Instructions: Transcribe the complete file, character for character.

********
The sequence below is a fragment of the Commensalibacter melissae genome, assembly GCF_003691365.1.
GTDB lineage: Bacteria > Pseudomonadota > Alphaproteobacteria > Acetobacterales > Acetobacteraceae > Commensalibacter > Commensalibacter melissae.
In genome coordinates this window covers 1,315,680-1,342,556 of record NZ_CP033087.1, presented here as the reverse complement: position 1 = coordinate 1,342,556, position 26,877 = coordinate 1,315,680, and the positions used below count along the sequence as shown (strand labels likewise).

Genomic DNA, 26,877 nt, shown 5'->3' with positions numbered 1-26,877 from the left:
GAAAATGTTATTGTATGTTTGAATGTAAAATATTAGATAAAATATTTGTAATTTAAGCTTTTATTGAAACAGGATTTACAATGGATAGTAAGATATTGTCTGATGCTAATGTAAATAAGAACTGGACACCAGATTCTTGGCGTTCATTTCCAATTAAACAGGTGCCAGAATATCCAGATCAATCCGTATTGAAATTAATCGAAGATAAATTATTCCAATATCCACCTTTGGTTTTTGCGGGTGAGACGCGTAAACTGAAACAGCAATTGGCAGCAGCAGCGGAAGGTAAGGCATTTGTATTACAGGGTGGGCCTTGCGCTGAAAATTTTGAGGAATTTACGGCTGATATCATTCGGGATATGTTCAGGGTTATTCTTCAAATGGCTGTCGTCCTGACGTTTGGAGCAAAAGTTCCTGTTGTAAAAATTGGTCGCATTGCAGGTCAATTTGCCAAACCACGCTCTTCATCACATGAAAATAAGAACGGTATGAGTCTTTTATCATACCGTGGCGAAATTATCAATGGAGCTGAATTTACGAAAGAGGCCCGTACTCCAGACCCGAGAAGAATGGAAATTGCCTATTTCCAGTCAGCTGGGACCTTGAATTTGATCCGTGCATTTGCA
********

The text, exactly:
The sequence below is a fragment of the Commensalibacter melissae genome, assembly GCF_003691365.1.
GTDB lineage: Bacteria > Pseudomonadota > Alphaproteobacteria > Acetobacterales > Acetobacteraceae > Commensalibacter > Commensalibacter melissae.
In genome coordinates this window covers 1,315,680-1,342,556 of record NZ_CP033087.1, presented here as the reverse complement: position 1 = coordinate 1,342,556, position 26,877 = coordinate 1,315,680, and the positions used below count along the sequence as shown (strand labels likewise).

Genomic DNA, 26,877 nt, shown 5'->3' with positions numbered 1-26,877 from the left:
GAAAATGTTATTGTATGTTTGAATGTAAAATATTAGATAAAATATTTGTAATTTAAGCTTTTATTGAAACAGGATTTACAATGGATAGTAAGATATTGTCTGATGCTAATGTAAATAAGAACTGGACACCAGATTCTTGGCGTTCATTTCCAATTAAACAGGTGCCAGAATATCCAGATCAATCCGTATTGAAATTAATCGAAGATAAATTATTCCAATATCCACCTTTGGTTTTTGCGGGTGAGACGCGTAAACTGAAACAGCAATTGGCAGCAGCAGCGGAAGGTAAGGCATTTGTATTACAGGGTGGGCCTTGCGCTGAAAATTTTGAGGAATTTACGGCTGATATCATTCGGGATATGTTCAGGGTTATTCTTCAAATGGCTGTCGTCCTGACGTTTGGAGCAAAAGTTCCTGTTGTAAAAATTGGTCGCATTGCAGGTCAATTTGCCAAACCACGCTCTTCATCACATGAAAATAAGAACGGTATGAGTCTTTTATCATACCGTGGCGAAATTATCAATGGAGCTGAATTTACGAAAGAGGCCCGTACTCCAGACCCGAGAAGAATGGAAATTGCCTATTTCCAGTCAGCTGGGACCTTGAATTTGATCCGTGCATTTGCA